Cumbernauld is surrounded by beautiful,
lush countryside and is home to Palacerigg
which has an international reputation for
its comprehensive collection of rare breeds and farm animals including
the European Bison, Arctic Foxes and reindeers.
The name Condorrat is from the Gaelic "Comh Dobhair Alt" - The joint river place (the Luggie was joined here by the Mosss water).
Condorrat was a weaving community and some of the early single storey houses still exist in the row known as Braehead Cottages - now much modernised. At the west end of the village is Dalshannon Farm which is a very good example of a "longhouse" of the17th century. In a longhouse the farming family lived at one end and the cattle byre was at the other end. Apparently the warmth of the penned beasts (and the smell) percolated throughout the living quarters. The longhouse has since been raised in height and a 2 storey block added to the NW corner. In recent years the smell of curries percolated the building.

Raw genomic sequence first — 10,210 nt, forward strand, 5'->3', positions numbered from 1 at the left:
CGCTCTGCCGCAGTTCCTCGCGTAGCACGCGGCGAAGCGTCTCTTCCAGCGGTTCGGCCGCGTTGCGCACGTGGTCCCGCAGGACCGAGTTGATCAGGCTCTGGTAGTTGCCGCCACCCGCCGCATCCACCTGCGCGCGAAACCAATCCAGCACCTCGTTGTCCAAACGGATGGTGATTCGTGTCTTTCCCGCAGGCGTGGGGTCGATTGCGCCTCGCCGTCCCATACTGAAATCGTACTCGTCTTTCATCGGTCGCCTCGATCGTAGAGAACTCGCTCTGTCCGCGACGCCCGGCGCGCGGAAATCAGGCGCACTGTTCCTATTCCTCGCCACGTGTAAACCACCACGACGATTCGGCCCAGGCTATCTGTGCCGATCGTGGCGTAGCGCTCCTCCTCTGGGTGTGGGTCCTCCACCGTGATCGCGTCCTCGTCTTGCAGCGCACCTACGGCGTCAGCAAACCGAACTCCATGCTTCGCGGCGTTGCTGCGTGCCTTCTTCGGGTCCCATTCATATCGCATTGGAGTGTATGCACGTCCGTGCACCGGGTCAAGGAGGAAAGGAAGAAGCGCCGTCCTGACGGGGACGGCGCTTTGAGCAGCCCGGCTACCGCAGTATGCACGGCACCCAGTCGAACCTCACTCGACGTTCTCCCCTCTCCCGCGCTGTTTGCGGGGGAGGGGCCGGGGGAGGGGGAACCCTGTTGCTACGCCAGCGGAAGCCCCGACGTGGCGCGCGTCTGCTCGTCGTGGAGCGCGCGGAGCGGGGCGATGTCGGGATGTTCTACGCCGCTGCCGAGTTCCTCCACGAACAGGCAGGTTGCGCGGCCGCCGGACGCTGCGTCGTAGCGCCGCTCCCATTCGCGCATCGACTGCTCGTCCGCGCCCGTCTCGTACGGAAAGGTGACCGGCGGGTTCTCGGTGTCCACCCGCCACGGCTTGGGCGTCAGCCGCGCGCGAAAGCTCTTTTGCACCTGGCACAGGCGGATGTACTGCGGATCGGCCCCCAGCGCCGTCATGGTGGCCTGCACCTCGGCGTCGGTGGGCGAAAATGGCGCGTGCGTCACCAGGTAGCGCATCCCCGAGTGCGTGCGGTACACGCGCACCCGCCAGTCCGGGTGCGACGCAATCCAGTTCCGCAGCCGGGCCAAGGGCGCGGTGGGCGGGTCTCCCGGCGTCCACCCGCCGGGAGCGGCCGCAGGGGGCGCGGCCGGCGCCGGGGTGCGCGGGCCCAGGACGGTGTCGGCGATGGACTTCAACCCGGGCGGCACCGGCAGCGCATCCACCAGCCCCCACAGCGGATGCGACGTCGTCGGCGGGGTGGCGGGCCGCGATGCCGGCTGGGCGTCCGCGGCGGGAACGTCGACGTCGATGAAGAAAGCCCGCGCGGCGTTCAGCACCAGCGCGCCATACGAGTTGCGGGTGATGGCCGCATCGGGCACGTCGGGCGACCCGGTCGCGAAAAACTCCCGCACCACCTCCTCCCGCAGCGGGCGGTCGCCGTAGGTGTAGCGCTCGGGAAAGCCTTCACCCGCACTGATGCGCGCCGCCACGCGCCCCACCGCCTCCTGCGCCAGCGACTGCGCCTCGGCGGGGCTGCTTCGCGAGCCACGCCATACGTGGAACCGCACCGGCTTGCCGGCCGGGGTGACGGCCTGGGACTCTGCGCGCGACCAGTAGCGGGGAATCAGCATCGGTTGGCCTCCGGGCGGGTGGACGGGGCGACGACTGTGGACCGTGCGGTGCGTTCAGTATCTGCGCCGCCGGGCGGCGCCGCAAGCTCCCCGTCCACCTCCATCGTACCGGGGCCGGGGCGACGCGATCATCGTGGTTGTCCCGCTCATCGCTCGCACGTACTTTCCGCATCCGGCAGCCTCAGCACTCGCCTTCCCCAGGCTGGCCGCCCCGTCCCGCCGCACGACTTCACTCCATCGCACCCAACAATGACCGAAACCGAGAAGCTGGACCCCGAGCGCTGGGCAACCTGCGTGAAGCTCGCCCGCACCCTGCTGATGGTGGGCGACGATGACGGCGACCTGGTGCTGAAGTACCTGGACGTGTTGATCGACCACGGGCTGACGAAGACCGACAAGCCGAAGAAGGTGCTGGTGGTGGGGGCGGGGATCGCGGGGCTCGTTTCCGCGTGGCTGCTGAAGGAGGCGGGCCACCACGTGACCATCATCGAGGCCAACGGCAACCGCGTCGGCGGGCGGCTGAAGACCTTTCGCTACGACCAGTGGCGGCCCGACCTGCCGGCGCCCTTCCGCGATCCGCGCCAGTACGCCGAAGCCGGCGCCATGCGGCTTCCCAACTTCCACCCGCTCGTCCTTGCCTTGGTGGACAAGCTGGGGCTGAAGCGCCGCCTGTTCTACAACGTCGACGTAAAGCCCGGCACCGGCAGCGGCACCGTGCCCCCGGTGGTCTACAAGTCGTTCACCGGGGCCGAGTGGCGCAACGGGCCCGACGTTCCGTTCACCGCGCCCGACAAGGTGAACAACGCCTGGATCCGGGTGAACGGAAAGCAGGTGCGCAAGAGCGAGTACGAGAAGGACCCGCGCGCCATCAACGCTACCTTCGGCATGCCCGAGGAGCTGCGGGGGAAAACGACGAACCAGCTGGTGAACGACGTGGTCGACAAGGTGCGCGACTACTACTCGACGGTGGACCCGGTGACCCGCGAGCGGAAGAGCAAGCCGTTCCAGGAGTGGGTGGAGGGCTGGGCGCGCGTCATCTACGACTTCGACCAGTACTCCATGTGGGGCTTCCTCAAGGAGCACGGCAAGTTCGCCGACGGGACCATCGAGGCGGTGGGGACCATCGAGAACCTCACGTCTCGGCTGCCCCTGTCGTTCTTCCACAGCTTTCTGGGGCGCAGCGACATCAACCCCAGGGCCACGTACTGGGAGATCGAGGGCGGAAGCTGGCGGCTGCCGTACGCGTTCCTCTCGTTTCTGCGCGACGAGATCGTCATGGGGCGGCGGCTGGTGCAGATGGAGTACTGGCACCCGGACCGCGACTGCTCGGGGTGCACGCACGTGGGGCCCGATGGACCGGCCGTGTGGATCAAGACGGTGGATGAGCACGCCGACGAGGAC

The name is from the gaelic "cruaidh" meaning a hillside. Croy was originally built to house quarriers working locally. Most of the older houses have been replaced by modern council housing stock. The village of Croy has a unique traffic calming installation wherby traffic is slowed down by being forced to "slalom" through the village. (We believe that this is a much better idea than the ubiquitous traffic islands that NLC prefer to use,)